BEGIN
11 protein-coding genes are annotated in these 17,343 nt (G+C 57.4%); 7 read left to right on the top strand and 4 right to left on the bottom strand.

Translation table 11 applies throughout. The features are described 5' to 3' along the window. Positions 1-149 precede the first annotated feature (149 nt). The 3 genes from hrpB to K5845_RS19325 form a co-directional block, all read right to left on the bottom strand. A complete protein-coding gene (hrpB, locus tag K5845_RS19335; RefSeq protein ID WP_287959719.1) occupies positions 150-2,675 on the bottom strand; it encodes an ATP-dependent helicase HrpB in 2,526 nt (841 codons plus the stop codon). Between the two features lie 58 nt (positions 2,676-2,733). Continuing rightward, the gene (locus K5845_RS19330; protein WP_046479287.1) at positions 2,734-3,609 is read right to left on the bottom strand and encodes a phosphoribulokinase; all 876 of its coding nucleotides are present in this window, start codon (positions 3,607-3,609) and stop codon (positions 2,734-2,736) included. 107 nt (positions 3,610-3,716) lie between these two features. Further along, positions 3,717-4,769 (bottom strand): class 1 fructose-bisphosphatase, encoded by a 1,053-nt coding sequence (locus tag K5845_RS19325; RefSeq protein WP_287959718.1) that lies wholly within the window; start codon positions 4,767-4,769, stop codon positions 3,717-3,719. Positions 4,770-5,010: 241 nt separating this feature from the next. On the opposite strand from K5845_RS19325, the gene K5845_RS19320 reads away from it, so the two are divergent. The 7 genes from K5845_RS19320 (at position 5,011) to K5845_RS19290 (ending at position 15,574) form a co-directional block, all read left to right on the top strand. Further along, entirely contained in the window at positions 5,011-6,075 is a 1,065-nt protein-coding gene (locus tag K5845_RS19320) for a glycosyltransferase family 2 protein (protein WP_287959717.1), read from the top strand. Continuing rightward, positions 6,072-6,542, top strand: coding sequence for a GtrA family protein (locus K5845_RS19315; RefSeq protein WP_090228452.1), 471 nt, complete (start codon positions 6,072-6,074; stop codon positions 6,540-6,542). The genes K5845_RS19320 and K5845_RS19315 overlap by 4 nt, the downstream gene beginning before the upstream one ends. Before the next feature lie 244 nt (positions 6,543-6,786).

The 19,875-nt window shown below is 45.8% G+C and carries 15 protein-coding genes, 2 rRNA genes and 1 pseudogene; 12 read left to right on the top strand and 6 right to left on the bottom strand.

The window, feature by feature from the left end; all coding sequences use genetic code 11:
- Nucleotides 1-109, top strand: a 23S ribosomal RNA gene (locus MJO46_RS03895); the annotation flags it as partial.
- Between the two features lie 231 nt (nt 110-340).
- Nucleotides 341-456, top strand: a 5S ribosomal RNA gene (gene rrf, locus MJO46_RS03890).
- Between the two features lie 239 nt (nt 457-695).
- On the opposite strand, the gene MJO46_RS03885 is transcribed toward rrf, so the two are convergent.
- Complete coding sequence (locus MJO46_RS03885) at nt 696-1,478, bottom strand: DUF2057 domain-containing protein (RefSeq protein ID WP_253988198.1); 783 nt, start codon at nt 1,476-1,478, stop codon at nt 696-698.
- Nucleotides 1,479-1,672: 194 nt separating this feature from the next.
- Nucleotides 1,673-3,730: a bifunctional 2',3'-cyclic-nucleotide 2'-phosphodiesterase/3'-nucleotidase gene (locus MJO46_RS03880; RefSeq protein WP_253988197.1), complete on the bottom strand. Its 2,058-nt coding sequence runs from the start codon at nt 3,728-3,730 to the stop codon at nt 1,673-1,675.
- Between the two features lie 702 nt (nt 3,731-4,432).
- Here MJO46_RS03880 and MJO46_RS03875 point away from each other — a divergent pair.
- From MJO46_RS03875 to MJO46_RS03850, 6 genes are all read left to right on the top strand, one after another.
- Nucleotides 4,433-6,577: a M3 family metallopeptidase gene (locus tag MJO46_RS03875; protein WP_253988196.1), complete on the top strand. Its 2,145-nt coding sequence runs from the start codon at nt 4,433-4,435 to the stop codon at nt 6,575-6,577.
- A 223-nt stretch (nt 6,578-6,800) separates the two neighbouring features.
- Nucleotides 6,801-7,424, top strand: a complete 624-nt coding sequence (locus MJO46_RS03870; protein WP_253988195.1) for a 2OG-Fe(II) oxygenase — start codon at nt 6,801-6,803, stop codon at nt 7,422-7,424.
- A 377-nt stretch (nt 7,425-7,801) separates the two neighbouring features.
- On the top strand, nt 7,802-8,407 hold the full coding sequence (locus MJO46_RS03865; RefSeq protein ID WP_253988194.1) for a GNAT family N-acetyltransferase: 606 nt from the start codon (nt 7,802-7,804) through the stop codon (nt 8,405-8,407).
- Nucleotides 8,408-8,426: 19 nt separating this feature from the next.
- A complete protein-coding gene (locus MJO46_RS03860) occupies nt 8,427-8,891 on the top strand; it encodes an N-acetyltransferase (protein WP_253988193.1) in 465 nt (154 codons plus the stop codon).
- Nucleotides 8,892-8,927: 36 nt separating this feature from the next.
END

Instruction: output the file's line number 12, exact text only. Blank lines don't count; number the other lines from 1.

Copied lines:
- Nucleotides 1,673-3,730: a bifunctional 2',3'-cyclic-nucleotide 2'-phosphodiesterase/3'-nucleotidase gene (locus MJO46_RS03880; RefSeq protein WP_253988197.1), complete on the bottom strand. Its 2,058-nt coding sequence runs from the start codon at nt 3,728-3,730 to the stop codon at nt 1,673-1,675.